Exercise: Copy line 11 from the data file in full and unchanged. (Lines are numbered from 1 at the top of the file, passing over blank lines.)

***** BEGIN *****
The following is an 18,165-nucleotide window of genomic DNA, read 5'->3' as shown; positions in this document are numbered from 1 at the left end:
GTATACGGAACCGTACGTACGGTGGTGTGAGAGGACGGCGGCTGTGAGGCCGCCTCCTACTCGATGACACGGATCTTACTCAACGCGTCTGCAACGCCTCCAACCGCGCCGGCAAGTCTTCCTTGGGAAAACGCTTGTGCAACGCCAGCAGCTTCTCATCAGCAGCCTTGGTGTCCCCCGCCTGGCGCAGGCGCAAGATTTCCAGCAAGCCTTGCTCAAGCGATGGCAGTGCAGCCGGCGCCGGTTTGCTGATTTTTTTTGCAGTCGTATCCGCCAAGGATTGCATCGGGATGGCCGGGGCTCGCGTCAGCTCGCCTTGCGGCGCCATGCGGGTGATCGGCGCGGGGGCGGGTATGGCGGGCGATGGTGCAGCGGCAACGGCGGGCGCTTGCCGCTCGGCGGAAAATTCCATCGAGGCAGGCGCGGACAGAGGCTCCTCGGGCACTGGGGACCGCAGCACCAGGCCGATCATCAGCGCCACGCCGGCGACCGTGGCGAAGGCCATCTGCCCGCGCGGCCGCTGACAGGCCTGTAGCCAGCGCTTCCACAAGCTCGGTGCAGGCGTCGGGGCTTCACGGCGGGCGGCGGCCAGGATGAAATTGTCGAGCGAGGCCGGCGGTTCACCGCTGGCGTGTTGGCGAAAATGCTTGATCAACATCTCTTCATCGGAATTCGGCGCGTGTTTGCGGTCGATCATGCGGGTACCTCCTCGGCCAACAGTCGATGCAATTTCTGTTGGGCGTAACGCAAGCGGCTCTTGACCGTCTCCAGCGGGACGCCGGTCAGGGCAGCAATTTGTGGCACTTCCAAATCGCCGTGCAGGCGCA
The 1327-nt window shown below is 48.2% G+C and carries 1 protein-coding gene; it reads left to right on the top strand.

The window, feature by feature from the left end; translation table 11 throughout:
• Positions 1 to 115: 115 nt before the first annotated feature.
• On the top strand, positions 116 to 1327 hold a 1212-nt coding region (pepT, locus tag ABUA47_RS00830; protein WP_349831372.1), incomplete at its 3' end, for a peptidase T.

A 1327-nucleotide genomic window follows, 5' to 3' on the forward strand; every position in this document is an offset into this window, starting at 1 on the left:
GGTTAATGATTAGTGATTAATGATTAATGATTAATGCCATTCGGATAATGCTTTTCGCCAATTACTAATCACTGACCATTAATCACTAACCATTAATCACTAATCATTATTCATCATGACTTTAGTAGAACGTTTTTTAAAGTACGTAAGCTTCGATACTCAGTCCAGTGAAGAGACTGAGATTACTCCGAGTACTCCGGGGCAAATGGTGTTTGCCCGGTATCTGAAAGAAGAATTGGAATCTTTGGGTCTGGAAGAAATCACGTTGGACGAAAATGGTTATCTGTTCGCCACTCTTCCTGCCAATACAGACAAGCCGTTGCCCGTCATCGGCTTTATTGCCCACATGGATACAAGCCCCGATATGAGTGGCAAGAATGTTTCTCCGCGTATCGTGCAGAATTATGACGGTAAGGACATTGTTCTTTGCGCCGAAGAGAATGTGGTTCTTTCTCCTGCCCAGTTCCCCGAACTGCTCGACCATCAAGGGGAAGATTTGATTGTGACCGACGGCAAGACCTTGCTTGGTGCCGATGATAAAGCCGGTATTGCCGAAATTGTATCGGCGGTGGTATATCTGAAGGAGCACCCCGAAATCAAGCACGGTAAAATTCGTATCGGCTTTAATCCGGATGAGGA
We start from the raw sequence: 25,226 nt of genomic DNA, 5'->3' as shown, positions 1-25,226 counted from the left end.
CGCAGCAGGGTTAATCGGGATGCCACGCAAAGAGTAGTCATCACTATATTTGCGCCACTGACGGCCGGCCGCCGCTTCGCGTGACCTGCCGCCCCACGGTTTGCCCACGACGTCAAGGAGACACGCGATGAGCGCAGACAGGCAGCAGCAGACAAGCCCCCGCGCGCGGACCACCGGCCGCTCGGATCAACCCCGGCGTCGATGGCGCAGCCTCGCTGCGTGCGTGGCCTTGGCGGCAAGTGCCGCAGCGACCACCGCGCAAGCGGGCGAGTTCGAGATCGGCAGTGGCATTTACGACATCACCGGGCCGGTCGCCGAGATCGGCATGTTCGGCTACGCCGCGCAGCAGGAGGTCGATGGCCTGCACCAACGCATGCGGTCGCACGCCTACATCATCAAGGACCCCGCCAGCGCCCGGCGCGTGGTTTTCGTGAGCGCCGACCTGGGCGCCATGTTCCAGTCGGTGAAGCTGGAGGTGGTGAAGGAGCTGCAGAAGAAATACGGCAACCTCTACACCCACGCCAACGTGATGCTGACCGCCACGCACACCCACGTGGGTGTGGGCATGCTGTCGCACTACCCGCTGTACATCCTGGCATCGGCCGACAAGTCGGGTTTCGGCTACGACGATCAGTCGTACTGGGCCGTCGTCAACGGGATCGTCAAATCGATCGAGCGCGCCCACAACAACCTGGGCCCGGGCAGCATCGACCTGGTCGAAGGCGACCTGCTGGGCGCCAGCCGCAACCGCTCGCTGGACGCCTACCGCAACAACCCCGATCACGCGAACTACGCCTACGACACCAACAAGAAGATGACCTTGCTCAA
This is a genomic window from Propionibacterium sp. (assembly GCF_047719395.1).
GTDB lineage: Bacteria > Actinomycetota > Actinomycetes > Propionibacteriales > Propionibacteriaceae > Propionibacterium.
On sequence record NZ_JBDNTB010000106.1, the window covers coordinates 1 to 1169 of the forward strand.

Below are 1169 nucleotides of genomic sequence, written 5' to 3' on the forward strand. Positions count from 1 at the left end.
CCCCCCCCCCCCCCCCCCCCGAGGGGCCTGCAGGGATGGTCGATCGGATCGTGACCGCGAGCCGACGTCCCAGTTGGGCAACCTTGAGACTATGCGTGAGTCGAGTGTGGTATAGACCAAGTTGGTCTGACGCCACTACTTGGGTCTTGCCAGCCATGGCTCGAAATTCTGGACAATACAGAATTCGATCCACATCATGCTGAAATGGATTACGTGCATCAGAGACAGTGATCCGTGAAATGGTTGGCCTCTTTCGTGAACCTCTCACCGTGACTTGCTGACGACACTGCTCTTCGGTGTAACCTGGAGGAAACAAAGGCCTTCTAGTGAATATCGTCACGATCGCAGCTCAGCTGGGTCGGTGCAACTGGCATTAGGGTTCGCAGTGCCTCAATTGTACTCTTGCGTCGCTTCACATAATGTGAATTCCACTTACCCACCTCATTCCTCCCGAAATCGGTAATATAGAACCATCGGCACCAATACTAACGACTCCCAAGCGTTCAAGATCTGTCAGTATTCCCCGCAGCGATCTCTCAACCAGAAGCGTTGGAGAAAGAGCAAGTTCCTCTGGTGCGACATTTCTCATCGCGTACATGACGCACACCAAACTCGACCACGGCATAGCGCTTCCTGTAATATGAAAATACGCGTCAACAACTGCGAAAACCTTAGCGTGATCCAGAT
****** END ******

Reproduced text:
This is a genomic window from Propionibacterium sp. (assembly GCF_047719395.1).